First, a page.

Issues Affecting Home and Community-Based Care Are “At the Top of My Agenda”
United States Senator Susan Collins (R-ME) spoke at the National Association for Home Care & Hospice’s (NAHC) 2016 March on Washington Senate Breakfast. Sen. Collins, who chairs the Special Committee on Aging and serves on the Health, Education, Labor, and Pensions Committee, is a passionate advocate of home care and hospice. As NAHC President Val J. Halamandaris said prior to her remarks, “She is the absolute best that there is.” This was Sen. Collins’s 18th consecutive time speaking at the Home Care & Hospice March on Washington Senate Breakfast.
Lisa Harvey-McPherson, Vice President of Government Relations at Eastern Maine Healthcare Systems in Waterville, Maine, introduced Sen. Collins. “We are honored each and every day by her service,” Ms. Harvey-McPherson said. “Home care and hospice is a passion for her, and she has persevered to ensure that citizens across the United States have access to these critical services. In fact, she is a leader among leaders, placing home and community-based care at the heart of America’s health care system. Sen. Collins is a tireless advocate for older adults and individuals suffering from chronic illness.”
Ms. Harvey-McPherson also highlighted that Sen. Collins founded the Senate Diabetes Caucus and has led efforts to more than double funding for diabetes research. In addition, she has sponsored priority legislation on behalf of the home care and hospice community, including: the Home Health Care Access Protection Act, to reform the process of evaluating home health case-mix changes; legislation to extend the rural add-on; and the Home Health Care Planning Improvement Act to allow Nurse Practitioners, Advanced Practice Nurses, and physician assistants to sign home health plans of care.
“I’ve worked hard to modernize and promote fairness in the Medicare home health and hospice benefit,” Sen. Collins said. “As the chairman of the Senate Aging Committee, I am all too aware of the challenges facing our nation due to our changing demographics. In fact, the cohort in our population that is age 85 and older is the fastest growing part of our population. Our health care system stands directly in the path of a tidal wave of aging baby boomers who will be retiring at a rate of 10,000 a day for the next 20 years, and the tsunami of Alzheimer’s disease in that generation, my generation, will require the system to adopt and change if it is to survive the impact and if federal programs are not to go bankrupt. One of the most important actions that we can take is to shift our orientation from institutional to community and home-based care.”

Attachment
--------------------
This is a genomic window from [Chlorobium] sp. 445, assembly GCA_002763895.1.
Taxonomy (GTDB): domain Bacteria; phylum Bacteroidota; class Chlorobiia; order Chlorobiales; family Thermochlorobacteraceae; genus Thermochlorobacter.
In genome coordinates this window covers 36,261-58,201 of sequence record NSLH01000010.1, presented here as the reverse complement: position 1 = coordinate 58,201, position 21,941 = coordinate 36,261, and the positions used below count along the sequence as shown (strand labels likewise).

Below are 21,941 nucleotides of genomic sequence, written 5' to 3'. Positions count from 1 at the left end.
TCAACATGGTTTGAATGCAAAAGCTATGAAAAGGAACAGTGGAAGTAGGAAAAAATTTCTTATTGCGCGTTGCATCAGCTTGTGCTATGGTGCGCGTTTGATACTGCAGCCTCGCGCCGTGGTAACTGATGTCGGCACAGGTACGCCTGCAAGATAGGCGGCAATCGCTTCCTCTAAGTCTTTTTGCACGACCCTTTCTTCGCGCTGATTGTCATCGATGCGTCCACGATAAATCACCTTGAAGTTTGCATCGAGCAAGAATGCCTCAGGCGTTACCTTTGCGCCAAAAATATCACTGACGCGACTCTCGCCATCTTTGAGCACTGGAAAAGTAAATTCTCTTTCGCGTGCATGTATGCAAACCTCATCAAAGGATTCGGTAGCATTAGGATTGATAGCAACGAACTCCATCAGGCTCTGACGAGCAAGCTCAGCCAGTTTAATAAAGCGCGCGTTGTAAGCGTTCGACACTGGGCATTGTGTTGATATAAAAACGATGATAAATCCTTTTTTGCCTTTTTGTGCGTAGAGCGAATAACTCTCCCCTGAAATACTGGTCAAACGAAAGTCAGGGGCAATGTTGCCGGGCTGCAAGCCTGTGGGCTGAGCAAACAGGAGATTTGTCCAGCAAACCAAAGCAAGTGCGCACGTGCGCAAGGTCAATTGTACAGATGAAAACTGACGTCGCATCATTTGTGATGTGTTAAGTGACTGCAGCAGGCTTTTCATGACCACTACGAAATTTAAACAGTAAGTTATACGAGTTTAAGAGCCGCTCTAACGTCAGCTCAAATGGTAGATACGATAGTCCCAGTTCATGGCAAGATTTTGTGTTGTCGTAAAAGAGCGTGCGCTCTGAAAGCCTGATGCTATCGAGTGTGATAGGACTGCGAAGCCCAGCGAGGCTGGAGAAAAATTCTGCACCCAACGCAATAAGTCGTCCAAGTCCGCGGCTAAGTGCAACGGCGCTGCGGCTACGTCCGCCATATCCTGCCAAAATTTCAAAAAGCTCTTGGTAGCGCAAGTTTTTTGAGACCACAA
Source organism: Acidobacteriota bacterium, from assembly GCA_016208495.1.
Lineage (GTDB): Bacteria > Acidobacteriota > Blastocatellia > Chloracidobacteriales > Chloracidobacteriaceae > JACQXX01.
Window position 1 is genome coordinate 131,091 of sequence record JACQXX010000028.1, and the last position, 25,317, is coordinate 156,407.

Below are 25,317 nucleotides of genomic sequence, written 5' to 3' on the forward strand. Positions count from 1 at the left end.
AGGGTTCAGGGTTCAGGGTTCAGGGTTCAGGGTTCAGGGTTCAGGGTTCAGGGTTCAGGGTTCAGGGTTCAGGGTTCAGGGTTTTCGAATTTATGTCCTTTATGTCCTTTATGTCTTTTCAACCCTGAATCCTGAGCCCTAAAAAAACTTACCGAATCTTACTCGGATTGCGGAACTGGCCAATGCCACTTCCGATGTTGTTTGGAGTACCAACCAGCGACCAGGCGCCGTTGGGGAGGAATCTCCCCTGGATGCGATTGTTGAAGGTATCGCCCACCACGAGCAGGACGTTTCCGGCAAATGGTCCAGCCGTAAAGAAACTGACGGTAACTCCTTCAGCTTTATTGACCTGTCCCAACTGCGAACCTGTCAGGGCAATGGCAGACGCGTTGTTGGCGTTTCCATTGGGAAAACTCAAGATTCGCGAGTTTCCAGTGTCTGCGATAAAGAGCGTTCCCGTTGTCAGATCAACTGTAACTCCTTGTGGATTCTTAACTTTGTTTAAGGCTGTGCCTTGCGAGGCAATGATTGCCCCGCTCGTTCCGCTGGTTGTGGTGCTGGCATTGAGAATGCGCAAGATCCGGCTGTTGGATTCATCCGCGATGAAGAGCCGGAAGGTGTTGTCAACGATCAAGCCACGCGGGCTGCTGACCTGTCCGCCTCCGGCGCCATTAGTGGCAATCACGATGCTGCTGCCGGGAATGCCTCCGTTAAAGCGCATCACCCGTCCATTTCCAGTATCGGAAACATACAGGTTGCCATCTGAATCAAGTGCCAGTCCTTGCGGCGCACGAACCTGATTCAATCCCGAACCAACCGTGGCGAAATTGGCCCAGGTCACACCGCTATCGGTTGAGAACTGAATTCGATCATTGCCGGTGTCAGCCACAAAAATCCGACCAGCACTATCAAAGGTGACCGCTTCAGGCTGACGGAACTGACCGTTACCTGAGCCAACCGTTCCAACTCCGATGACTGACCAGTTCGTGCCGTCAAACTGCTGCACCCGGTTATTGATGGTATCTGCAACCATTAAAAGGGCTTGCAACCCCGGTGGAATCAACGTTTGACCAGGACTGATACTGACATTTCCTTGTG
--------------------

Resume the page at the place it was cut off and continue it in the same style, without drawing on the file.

Sen. Collins continued, “Advances in technology and medical practice have made it possible for older adults who previously would have been forced to move to a hospital setting or a skilled nursing home to stay just where they want to be and that’s in the privacy, comfort and security of their own homes. Who among us, if it’s possible to stay home, doesn’t want to be home rather than in an institutional setting? That is why I am concerned that Medicare beneficiaries continue to face unnecessary barriers to getting needed home health services.”
Among the necessary changes to remove barriers to access for Medicare beneficiaries, Sen. Collins highlighted the Home Health Care Planning Improvement Act. “To ensure that they get the home care they need when they need it, we simply must allow Advanced Practice Nurses and physician assistants to order home care for all. Talk about a policy that makes no sense whatsoever, it’s our current policy… Why in the world do we erect this barrier on their ability to order up needed home care?”
Sen. Collins also spoke about the importance of the rural add-on for Medicare home health services. “We must also realize the increased costs, as much as 12 to 15 percent higher, of delivering home health care in rural areas.” In rural areas of Maine, she said, providers “can see fewer people in a day” and travel costs are higher. “We should acknowledge that,” she said. “If not, those seniors will be hospitalized more frequently and forced into nursing homes. That is only going to cost our health care system more. I don’t know why this is such a difficult concept for CMS to understand.”
Providing home care and hospice advocates with some closing advice, Sen. Collins reminded the audience that she became a passionate advocate herself only after going on a home care visit. “I encourage each and every one of you to invite your Senators and your members of the House, when they are back home during the recess, to come with you on a home health care visit. I can assure that you will gain converts every step of the way,” she said.